}

To control the traffic light logic, I scribbled a Moore machine on a piece of paper, starting with a pedestrian traffic light (only red and green).

Moore machine with two states (red and green), initialised in the red state. Looped arrows indicate idle non-transition.

The machine starts in the red-light state. It remains there, unless the button is pressed. Then, it instantly switches to green (a pedestrian’s dream) where it remains until the button is pressed again.

This behaviour can be implemented by putting a simple switch case statement in the main loop() and implementing a state variable:

// States
enum states{ ST_R,
             ST_G
           }

void setState(bool red, bool green) {
  digitalWrite(LED_RED, red ? HIGH : LOW);
  digitalWrite(LED_GREEN, green ? HIGH : LOW);
}

void setRed() { setState(true, false); }
void setGreen() { setState(false, true); }

void loop() {
  switch(machineState) {
    case ST_R:
      // Serial.write("State: Red");
      setRed();
      break;
    case ST_G:
      // Serial.write("State: Green");
      setGreen();
      break;
}

Why use this enum thingy, you say? You could just use an int and call your states 0, 1, 2, etc., you say? Yes, you could also sign up for the biannual global brainfuck contest.

But, hey, wait, there are no transitions!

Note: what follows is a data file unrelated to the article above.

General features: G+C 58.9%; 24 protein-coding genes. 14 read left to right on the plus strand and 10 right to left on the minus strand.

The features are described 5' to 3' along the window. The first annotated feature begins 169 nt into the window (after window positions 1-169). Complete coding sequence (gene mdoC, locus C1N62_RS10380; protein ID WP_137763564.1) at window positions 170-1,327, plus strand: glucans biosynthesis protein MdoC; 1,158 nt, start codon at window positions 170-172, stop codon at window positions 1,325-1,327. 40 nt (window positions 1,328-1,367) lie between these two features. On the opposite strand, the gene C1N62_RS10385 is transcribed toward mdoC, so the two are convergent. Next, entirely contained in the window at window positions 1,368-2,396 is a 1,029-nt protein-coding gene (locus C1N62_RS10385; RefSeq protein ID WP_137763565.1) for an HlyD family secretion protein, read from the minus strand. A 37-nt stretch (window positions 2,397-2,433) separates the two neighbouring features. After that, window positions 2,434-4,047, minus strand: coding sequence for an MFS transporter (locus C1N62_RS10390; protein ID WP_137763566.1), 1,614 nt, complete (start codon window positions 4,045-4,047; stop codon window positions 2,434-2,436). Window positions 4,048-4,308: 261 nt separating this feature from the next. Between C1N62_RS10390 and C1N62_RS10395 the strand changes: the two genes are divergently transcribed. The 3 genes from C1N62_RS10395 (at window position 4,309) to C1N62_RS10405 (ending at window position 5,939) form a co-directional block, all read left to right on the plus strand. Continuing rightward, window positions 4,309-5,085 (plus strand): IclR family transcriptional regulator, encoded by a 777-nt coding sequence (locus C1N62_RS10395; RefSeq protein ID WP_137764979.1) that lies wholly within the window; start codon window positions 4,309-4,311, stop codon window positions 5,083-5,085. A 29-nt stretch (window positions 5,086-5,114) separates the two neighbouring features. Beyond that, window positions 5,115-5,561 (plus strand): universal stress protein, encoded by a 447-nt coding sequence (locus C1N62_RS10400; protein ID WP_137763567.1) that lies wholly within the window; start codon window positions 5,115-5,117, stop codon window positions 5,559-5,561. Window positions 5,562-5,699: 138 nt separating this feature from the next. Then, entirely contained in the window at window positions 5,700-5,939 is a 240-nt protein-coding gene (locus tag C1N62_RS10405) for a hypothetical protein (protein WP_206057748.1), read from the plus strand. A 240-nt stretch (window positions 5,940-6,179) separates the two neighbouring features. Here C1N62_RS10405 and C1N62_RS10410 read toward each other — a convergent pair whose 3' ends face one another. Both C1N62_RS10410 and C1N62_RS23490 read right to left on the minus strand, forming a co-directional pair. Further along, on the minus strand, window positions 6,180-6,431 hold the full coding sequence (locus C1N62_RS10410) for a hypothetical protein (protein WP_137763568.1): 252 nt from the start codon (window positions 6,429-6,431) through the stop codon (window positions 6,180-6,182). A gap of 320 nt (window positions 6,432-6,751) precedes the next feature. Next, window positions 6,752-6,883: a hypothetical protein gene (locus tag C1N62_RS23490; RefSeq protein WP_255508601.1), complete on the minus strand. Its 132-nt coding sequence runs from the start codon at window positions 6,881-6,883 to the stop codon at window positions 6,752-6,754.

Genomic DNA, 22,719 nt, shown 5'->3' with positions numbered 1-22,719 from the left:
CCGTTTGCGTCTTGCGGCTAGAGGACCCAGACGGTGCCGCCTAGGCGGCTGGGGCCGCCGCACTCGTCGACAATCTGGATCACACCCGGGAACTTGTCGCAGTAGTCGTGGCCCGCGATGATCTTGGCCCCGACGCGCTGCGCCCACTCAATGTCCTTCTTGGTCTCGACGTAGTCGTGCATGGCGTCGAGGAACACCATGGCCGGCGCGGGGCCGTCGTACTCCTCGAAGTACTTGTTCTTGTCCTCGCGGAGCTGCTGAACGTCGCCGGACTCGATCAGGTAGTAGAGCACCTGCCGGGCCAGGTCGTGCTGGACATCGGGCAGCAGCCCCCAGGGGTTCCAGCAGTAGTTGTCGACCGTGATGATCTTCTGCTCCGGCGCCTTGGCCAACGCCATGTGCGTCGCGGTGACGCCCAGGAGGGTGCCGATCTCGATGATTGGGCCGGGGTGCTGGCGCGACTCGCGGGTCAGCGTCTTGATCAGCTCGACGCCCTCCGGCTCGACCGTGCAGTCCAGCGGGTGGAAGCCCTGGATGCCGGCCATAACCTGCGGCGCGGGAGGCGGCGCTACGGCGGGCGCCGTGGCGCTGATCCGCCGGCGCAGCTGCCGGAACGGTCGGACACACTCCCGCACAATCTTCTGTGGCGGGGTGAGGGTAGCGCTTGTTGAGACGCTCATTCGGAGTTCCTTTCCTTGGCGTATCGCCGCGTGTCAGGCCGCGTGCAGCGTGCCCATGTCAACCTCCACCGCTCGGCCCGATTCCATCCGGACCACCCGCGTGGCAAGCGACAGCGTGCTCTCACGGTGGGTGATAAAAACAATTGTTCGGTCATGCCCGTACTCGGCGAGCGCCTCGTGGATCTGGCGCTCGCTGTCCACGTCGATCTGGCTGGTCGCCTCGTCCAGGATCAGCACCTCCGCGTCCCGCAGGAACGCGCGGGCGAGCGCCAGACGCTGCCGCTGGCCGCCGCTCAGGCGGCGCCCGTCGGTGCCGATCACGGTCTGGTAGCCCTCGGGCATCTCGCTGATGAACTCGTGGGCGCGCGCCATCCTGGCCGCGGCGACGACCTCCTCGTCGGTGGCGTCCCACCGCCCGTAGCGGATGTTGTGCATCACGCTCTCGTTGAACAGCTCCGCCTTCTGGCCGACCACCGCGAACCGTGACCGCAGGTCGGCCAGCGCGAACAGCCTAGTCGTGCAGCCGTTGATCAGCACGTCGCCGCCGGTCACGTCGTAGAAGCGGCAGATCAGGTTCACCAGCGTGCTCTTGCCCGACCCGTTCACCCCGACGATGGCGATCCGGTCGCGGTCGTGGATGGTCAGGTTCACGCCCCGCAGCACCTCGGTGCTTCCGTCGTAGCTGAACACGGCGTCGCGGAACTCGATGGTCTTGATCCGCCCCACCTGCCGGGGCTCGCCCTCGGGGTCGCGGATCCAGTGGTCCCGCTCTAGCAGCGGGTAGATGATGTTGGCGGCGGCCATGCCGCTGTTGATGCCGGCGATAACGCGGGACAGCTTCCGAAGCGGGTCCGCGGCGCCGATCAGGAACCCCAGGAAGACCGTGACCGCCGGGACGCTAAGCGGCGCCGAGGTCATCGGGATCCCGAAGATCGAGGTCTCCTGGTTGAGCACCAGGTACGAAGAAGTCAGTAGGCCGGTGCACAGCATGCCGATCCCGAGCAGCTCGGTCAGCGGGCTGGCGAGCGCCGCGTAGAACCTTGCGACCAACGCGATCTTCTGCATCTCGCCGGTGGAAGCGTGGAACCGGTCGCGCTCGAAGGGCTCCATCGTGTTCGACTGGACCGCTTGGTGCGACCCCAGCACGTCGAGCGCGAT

Exactly! For that purpose I’ll use an interrupt.

Just add one more function:

void ISR_ButtonToggle() {
  Serial.write("BUUUUTTON!\n");
  if(machineState == ST_R) {
    machineState = ST_G;
  } else if (machineState == ST_G) {
    machineState = ST_R;
  }
}

And don’t forget to actually bind the interrupt function in setup():

attachInterrupt(digitalPinToInterrupt(BUTTON), ISR_ButtonToggle, FALLING);

Now that’s a simple and pretty useless traffic light (well, I still like that I can switch it to green at will, this really should be the default pedestrian crossing light!).

But it is easy to extend. You want a yellow state? Add a yellow state ST_Y to your state machine (the switch case statement). Or you want it to show yellow before switching from green to red? Add a yellow-before-red state ST_Y_R. Or you really like to let people wait? Add a wait state. Oh, and of course you can call your states whatever you want.

Here is my full implementation of a non-pedestrian red-yellow-green traffic light as it is stated in the German traffic rules: